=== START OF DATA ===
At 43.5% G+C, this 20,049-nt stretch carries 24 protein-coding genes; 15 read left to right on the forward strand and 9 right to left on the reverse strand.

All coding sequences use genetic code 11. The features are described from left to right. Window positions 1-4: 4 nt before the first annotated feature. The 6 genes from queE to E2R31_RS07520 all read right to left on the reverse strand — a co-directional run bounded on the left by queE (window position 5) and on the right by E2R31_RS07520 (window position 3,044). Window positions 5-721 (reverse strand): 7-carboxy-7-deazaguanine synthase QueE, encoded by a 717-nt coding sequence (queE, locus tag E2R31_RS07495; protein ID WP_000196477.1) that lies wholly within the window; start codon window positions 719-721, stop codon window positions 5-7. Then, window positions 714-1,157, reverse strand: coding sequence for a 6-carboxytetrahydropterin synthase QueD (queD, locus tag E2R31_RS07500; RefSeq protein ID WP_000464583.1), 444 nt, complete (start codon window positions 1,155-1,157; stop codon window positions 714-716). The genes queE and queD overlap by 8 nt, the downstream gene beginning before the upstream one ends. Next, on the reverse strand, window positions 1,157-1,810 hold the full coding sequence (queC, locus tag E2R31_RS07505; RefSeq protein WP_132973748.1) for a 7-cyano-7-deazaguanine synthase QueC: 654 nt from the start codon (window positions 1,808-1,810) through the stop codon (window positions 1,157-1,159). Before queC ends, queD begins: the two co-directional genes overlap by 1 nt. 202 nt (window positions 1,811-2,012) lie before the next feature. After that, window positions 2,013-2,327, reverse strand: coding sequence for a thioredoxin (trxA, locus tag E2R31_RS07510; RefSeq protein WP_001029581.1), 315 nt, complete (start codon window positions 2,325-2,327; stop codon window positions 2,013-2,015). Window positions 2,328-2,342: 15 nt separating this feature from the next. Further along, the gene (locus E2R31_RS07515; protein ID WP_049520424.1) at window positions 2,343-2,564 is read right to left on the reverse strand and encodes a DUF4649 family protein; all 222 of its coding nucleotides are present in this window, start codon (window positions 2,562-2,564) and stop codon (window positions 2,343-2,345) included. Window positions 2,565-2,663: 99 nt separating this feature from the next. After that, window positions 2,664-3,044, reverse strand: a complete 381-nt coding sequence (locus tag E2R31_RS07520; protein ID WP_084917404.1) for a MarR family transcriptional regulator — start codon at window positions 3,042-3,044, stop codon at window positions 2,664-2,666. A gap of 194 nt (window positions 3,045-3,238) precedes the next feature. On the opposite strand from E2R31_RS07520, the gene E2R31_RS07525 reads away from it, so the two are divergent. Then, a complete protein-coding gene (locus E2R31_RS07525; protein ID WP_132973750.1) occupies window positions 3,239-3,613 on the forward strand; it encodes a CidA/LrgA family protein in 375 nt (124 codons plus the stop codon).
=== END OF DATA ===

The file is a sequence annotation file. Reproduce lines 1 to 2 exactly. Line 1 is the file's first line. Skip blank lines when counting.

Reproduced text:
At 43.5% G+C, this 20,049-nt stretch carries 24 protein-coding genes; 15 read left to right on the forward strand and 9 right to left on the reverse strand.

All coding sequences use genetic code 11. The features are described from left to right. Window positions 1-4: 4 nt before the first annotated feature. The 6 genes from queE to E2R31_RS07520 all read right to left on the reverse strand — a co-directional run bounded on the left by queE (window position 5) and on the right by E2R31_RS07520 (window position 3,044). Window positions 5-721 (reverse strand): 7-carboxy-7-deazaguanine synthase QueE, encoded by a 717-nt coding sequence (queE, locus tag E2R31_RS07495; protein ID WP_000196477.1) that lies wholly within the window; start codon window positions 719-721, stop codon window positions 5-7. Then, window positions 714-1,157, reverse strand: coding sequence for a 6-carboxytetrahydropterin synthase QueD (queD, locus tag E2R31_RS07500; RefSeq protein ID WP_000464583.1), 444 nt, complete (start codon window positions 1,155-1,157; stop codon window positions 714-716). The genes queE and queD overlap by 8 nt, the downstream gene beginning before the upstream one ends. Next, on the reverse strand, window positions 1,157-1,810 hold the full coding sequence (queC, locus tag E2R31_RS07505; RefSeq protein WP_132973748.1) for a 7-cyano-7-deazaguanine synthase QueC: 654 nt from the start codon (window positions 1,808-1,810) through the stop codon (window positions 1,157-1,159). Before queC ends, queD begins: the two co-directional genes overlap by 1 nt. 202 nt (window positions 1,811-2,012) lie before the next feature. After that, window positions 2,013-2,327, reverse strand: coding sequence for a thioredoxin (trxA, locus tag E2R31_RS07510; RefSeq protein WP_001029581.1), 315 nt, complete (start codon window positions 2,325-2,327; stop codon window positions 2,013-2,015). Window positions 2,328-2,342: 15 nt separating this feature from the next. Further along, the gene (locus E2R31_RS07515; protein ID WP_049520424.1) at window positions 2,343-2,564 is read right to left on the reverse strand and encodes a DUF4649 family protein; all 222 of its coding nucleotides are present in this window, start codon (window positions 2,562-2,564) and stop codon (window positions 2,343-2,345) included. Window positions 2,565-2,663: 99 nt separating this feature from the next. After that, window positions 2,664-3,044, reverse strand: a complete 381-nt coding sequence (locus tag E2R31_RS07520; protein ID WP_084917404.1) for a MarR family transcriptional regulator — start codon at window positions 3,042-3,044, stop codon at window positions 2,664-2,666. A gap of 194 nt (window positions 3,045-3,238) precedes the next feature. On the opposite strand from E2R31_RS07520, the gene E2R31_RS07525 reads away from it, so the two are divergent. Then, a complete protein-coding gene (locus E2R31_RS07525; protein ID WP_132973750.1) occupies window positions 3,239-3,613 on the forward strand; it encodes a CidA/LrgA family protein in 375 nt (124 codons plus the stop codon).